KWA­JALEIN ATOLL

Scuba Diver Australasia + Ocean Planet - - Marine Sanctuaries Around The World - By Brandi Mueller

mil­lion square kilo­me­tres that joined with the Mar­shall Is­lands, Palau, and the Com­mon­wealth of the North­ern Mar­i­anas Is­lands’ sanc­tu­ar­ies to cre­ate the Mi­crone­sia Re­gional Shark Sanc­tu­ary. All to­gether, this sanc­tu­ary spans 6.5 mil­lion square kilo­me­tres in the Western Pa­cific Ocean.

How and if this mas­sive area can be mon­i­tored, con­trolled, and how sur­veil­lance will oc­cur re­mains a ques­tion, but the ef­fort is laud­able and shows the level of ded­i­ca­tion the peo­ple of the Pa­cific have to­wards shark con­ser­va­tion. The col­lab­o­ra­tion of the FSM, RMI, Palau, Guam and CNMI will fur­ther en­able them to work to­gether on these tough prob­lems.

Almost ev­ery dive in the Mar­shall Is­lands in­cludes sight­ings of sharks. Whitetip reef sharks and nurse sharks cruise the decks of Japanese WWII ship­wrecks and grey reef sharks are a com­mon sight on almost ev­ery reef dive. On the ocean­side of the atoll, sight­ings of silky sharks, ham­mer­heads, oceanic whitetips, and tiger sharks are just some of the many species spot­ted by divers and from boats.

This mostly un­vis­ited and iso­lated re­gion is prob­a­bly one of the most pris­tine places left on Earth, with com­par­a­tively low im­pact from com­mer­cial fish­ing, pol­lu­tion, de­vel­op­ment, and even divers.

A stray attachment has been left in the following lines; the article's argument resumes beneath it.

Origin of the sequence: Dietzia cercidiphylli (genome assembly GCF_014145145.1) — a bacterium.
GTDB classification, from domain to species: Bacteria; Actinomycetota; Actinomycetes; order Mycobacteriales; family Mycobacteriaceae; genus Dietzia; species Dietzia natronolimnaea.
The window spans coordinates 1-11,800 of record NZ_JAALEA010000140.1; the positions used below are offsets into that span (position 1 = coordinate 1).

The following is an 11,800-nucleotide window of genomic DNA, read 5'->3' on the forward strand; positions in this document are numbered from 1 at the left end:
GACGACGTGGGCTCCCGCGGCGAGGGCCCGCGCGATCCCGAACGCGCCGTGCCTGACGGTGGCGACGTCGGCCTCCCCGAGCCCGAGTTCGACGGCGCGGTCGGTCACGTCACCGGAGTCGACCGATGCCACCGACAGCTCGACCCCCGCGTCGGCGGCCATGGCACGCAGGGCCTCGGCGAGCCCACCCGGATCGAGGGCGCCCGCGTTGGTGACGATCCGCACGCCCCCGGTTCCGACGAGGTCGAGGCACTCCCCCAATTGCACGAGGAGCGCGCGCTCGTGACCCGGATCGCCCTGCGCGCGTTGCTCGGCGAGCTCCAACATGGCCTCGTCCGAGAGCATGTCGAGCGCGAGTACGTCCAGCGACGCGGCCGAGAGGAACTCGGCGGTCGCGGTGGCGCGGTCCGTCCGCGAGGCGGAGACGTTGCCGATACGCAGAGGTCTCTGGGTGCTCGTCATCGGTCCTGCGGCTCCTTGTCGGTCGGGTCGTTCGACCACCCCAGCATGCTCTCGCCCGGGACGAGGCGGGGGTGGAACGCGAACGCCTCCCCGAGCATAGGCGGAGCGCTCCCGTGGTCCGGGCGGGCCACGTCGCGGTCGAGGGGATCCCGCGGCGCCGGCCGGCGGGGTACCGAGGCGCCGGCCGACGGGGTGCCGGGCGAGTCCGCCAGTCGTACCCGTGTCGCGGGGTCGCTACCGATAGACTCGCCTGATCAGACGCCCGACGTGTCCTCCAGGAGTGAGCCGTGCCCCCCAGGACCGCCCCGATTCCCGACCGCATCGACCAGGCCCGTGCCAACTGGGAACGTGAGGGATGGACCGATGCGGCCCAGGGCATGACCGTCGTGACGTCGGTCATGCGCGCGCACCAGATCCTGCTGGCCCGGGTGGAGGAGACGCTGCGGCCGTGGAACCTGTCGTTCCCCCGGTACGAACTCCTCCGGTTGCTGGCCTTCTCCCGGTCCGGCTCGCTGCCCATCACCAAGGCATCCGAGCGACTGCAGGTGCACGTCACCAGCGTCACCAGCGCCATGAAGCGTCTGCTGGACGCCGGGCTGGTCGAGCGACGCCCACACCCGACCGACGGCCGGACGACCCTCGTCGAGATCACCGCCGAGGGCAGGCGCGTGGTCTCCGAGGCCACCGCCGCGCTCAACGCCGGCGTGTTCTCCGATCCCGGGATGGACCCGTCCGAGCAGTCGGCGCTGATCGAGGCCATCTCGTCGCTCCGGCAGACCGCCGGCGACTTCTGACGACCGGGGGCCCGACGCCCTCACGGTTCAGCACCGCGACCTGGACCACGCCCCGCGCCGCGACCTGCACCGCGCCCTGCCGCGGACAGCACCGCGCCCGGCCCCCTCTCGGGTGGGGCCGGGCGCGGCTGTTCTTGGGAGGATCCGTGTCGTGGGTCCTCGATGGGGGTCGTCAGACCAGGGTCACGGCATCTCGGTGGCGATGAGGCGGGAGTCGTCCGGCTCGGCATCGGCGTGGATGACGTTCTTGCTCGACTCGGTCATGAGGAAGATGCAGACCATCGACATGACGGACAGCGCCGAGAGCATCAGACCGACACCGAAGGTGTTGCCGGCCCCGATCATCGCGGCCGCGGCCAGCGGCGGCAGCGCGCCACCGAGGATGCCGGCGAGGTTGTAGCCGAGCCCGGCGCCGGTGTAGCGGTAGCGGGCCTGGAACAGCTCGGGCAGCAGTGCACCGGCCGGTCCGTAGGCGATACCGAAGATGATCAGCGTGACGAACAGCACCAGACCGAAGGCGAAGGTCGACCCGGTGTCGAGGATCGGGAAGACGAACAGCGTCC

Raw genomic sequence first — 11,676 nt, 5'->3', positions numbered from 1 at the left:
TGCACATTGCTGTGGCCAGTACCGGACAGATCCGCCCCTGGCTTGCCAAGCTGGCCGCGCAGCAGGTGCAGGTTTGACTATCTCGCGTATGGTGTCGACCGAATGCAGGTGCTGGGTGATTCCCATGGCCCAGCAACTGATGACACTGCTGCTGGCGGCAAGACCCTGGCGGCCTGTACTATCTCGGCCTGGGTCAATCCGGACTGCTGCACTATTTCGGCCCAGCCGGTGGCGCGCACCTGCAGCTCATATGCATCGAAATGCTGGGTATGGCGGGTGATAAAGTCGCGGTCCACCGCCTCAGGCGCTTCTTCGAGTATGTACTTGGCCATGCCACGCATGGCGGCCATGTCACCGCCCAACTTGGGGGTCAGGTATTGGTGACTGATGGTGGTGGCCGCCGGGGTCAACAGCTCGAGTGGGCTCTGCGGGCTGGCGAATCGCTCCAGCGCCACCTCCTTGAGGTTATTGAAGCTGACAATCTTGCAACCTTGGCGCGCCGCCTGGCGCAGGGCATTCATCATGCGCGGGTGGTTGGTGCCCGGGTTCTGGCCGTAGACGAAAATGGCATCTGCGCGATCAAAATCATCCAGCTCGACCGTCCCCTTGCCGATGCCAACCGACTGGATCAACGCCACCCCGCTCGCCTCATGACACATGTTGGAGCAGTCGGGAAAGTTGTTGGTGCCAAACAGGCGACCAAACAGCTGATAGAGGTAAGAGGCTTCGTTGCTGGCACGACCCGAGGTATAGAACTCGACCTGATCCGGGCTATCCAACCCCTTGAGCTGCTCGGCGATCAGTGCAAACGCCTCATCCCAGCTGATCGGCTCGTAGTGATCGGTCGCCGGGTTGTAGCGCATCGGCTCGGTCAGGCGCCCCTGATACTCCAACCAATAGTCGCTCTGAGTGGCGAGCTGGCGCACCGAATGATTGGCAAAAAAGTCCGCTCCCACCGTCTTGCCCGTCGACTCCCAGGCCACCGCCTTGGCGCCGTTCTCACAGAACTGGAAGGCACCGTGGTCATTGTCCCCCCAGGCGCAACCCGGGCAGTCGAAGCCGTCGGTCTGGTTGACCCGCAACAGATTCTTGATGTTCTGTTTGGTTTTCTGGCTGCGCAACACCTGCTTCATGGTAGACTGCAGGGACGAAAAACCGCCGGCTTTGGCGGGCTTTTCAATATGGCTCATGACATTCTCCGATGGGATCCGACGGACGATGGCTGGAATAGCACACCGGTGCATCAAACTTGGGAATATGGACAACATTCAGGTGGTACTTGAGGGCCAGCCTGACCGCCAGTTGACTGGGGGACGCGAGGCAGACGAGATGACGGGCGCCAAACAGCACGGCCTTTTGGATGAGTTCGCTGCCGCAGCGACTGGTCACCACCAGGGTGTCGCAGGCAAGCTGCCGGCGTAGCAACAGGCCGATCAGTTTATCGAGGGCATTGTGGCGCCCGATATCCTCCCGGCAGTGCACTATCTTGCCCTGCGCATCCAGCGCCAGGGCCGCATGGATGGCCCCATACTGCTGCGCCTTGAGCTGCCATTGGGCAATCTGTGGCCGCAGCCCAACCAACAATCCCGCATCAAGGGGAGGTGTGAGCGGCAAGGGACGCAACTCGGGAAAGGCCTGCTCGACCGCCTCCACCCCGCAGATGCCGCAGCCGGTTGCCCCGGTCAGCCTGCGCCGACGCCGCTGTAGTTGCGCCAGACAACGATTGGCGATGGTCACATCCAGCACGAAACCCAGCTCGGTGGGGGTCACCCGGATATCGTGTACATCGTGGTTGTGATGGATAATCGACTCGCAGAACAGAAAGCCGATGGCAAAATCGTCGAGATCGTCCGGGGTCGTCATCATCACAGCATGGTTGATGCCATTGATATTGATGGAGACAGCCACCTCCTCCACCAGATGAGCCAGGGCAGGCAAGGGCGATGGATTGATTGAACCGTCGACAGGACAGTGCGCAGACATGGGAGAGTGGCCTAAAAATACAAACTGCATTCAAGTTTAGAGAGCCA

Its healthy shark pop­u­la­tions and beau­ti­ful ma­rine life is ev­i­dence of what pro­tec­tion can achieve. The Repub­lic of the Mar­shall Is­lands (RMI) is home to one of the world’s largest shark sanc­tu­ar­ies. It cov­ers almost two mil­lion square kilo­me­tres, an area about the size of Mex­ico, with only a land mass of 181 square kilo­me­tres. The rest of that re­mote area in the Western Pa­cific, just north of the equa­tor and west of the International Date Line, is a healthy ma­rine ecosys­tem teem­ing with sharks and other ma­rine life. The sanc­tu­ary was cre­ated in 2011, fol­low­ing the lead of Palau, which who es­tab­lished the first shark sanc­tu­ary in 2009, the largest of its kind up to that point. Since then, other coun­tries have joined in and cre­ated larger sanc­tu­ar­ies, in­clud­ing Guam, the Com­mon­wealth of the North­ern Mar­i­anas Is­lands (CNMI), and the Fed­er­ated States of Mi­crone­sia.

The RMI shark sanc­tu­ary bans the com­mer­cial fish­ing of sharks and the sale of shark or shark parts (in­clud­ing fins). It also pro­hibits cer­tain types of fish­ing gear such as wire lead­ers, which in­crease shark by­catch. Fines of up to US$200,000 can be given to any­one found fish­ing sharks or in pos­ses­sion of shark fins. For a coun­try of just over 50,000 peo­ple, this mas­sive sanc­tu­ary is a huge step for­ward in the con­ser­va­tion of sharks. In the RMI, fish­ing boats must clear their catch at one of the is­lands be­fore leav­ing and show that they do not have sharks on-board.

In 2015, the Fed­er­ated States of Mi­crone­sia cre­ated a shark sanc­tu­ary cov­er­ing almost three

WHEN

2011

WHERE

Mar­shall Is­lands

WHAT

Shark Sanc­tu­ary

RIGHT A nurse shark hides un­der the wing of a WWII plane in the air­craft grave­yard at Kwa­jalein Atoll

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